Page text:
Record of the Month: Blood Cultures, “Happy Birthday”

Blood Cultures’ buoyantly catchy single “Indian Summer” dropped all the way back in 2013. “Indian Summer” was an electro-indie gem that gave a glimpse into Blood Cultures’ distinctive talent for poignancy and melody. It’s a style the producer/multi-instrumentalist has come to master on his debut LP, Happy Birthday.

In the four years since “Indian Summer” dropped to considerably positive reception, hype over Blood Cultures’ debut has ebbed and flowed. It’s rare for an artist not to capitalize on the type of momentum generated by a successful indie single like “Indian Summer.” And it’s even rarer for an artist to fulfill the promise of a well-received single in the way Blood Cultures does on Happy Birthday.

The album feels truly sonically coherent. Throughout, Blood Cultures riffs on the soundscape he painted in “Indian Summer” in varied ways. And they’re all wonderful and welcome experimentations: Drawing from a palette of synths, dreamy vocals, found sound-esque samples, and filtered guitar riffs, Blood Cultures creates a record chock full of standout tracks. “Phospholipid,” which feels like a musical cousin to “Indian Summer,” is one such standout. The lyrics echo the longing and pathos felt in the melody: “You ask yourself what am I to do? (You ask yourself, you ask yourself) Your mother says don't let him get through (Your mother says, your mother says) You ask yourself, what am I to say? Don't give me away Don't keep me astray The way you play your games.” It’s simple, yet potent stuff. The best of Lykke Li and or a subtler M83 come to mind.

Elsewhere, “Coastal” is an expressionist dream that builds and strengthens with synths and sweeps reminiscent of Kool and the Gang’s legendary soul hit, “Summer Madness.” Album opener, “Scenes from a Midnight Movie” is a fitting declaration of Blood Cultures’ artistic vision: “Oh please, tell us about all the things you have seen About all your visions and all of your dreams It seems to me That you're set free It seems to be The only possibility…” It’s a vision full of pathos, wonder, and joy. - juan leon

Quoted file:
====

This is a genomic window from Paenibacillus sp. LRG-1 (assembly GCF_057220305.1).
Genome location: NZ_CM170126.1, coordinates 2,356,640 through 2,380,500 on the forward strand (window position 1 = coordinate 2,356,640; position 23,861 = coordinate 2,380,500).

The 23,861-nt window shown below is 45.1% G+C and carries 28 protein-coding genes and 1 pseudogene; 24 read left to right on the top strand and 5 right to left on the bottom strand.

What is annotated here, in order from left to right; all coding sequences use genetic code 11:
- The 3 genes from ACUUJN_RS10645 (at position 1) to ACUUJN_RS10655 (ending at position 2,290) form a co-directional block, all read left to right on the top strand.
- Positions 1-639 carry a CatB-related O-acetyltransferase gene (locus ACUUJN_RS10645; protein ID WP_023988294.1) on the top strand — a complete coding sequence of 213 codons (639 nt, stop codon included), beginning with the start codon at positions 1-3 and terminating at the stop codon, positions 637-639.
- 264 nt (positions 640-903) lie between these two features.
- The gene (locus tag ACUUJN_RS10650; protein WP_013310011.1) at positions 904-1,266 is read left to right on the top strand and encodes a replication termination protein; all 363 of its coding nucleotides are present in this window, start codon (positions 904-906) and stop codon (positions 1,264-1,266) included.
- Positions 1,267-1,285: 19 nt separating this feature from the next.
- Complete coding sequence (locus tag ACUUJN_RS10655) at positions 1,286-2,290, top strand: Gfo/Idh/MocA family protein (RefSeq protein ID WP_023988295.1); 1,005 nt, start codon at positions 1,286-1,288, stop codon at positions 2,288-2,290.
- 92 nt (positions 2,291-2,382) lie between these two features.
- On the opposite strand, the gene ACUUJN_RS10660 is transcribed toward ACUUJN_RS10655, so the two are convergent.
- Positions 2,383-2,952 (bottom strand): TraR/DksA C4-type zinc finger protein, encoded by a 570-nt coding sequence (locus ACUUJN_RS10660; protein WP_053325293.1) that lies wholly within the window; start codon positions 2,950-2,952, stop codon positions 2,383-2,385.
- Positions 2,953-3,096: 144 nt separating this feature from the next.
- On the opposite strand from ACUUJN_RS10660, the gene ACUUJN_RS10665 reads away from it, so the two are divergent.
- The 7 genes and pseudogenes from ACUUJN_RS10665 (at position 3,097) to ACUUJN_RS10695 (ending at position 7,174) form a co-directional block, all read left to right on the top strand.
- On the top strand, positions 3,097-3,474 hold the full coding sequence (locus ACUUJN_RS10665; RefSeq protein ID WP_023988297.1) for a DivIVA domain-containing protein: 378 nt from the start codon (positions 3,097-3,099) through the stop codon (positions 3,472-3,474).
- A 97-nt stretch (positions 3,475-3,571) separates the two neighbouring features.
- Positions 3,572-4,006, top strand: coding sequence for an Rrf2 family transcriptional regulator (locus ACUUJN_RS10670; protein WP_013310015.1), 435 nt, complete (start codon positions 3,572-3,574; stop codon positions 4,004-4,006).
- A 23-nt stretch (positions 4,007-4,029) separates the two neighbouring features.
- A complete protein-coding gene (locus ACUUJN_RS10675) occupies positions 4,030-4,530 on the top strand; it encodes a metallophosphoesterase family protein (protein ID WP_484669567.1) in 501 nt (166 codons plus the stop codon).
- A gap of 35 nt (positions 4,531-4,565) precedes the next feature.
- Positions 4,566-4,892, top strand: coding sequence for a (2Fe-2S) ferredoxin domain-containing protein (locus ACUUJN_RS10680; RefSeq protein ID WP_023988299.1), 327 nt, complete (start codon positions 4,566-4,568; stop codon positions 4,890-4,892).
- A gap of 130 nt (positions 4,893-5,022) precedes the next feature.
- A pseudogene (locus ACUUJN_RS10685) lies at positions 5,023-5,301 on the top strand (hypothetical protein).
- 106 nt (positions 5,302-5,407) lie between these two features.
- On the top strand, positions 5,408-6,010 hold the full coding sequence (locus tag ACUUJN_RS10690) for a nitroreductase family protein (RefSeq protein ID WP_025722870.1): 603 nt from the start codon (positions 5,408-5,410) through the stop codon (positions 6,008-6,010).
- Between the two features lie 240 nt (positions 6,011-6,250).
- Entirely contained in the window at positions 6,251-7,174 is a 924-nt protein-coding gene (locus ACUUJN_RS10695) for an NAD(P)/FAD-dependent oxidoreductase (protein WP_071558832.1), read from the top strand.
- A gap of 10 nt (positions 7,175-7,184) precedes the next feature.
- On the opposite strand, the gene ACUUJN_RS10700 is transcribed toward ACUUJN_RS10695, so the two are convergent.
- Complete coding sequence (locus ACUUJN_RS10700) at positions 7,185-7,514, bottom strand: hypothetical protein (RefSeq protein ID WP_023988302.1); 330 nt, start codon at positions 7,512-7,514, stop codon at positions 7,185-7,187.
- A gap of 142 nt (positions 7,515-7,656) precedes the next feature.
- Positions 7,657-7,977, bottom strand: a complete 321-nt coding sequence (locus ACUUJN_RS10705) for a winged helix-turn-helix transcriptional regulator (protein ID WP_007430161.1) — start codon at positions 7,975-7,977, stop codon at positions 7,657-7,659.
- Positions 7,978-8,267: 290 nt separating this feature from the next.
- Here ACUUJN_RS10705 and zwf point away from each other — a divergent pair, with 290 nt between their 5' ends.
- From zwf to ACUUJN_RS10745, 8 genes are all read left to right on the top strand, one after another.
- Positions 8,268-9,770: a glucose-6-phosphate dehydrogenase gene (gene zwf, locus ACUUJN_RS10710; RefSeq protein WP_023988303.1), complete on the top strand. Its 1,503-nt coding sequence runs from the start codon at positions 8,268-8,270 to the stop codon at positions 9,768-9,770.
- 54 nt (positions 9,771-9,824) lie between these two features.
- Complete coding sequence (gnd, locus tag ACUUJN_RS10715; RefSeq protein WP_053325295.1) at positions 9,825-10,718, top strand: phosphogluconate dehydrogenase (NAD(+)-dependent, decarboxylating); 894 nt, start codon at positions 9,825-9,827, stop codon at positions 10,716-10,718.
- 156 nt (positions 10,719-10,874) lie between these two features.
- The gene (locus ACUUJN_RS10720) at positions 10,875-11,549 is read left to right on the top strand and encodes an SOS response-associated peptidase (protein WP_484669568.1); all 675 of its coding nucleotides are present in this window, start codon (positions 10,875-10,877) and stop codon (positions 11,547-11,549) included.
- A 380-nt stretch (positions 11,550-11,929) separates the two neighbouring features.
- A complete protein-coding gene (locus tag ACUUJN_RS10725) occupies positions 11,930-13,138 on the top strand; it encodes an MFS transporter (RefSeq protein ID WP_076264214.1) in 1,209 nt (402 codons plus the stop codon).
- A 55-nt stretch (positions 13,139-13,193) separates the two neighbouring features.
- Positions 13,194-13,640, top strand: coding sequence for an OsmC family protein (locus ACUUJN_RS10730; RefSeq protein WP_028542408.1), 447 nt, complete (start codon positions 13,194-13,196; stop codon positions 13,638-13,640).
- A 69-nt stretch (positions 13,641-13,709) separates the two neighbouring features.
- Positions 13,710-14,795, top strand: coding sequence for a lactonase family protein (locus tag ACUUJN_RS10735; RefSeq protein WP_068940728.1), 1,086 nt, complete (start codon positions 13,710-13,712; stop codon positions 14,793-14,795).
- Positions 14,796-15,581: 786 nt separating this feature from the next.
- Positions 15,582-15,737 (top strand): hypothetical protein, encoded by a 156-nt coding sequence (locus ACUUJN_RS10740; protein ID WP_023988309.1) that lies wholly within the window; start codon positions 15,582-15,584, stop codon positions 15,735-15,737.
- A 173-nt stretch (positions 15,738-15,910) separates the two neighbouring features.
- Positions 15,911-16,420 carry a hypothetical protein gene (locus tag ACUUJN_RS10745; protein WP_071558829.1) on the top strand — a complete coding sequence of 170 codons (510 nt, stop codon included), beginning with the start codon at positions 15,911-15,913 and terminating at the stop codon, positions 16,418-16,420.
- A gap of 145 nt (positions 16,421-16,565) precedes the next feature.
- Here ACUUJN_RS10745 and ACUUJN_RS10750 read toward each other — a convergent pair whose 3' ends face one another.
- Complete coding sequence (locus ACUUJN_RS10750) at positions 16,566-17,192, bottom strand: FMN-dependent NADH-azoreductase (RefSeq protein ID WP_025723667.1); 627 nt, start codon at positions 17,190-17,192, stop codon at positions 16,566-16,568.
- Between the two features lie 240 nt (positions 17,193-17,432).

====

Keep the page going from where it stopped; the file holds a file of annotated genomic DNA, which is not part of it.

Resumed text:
NYC artist on the rise: Blood Cultures celebrates debut LP at Rough Trade 08.09

Mysterious electro-pop prpject Blood Cultures released their debut album this past month, titled Happy Birthday. It features four tracks previously released on Soundcloud, ranging from their successful 2013 single “Indian Summer”, a track we highlighted on this very blog at the time and which has now accumulated nearly 2 million plays, to their most recent single, "Detroit" (streaming below), a track that keeps faith with the signature calm, soothing falsetto vocals over sparse electronic arrangements. The New Jersey based artist will be performing at Rough Trade on August 9th, opening up for Australian rapper Allday at 9PM. – Pearse Devlin

We added this song to The Deli's playlist of Best electronic songs by emerging NYC artists - check it out!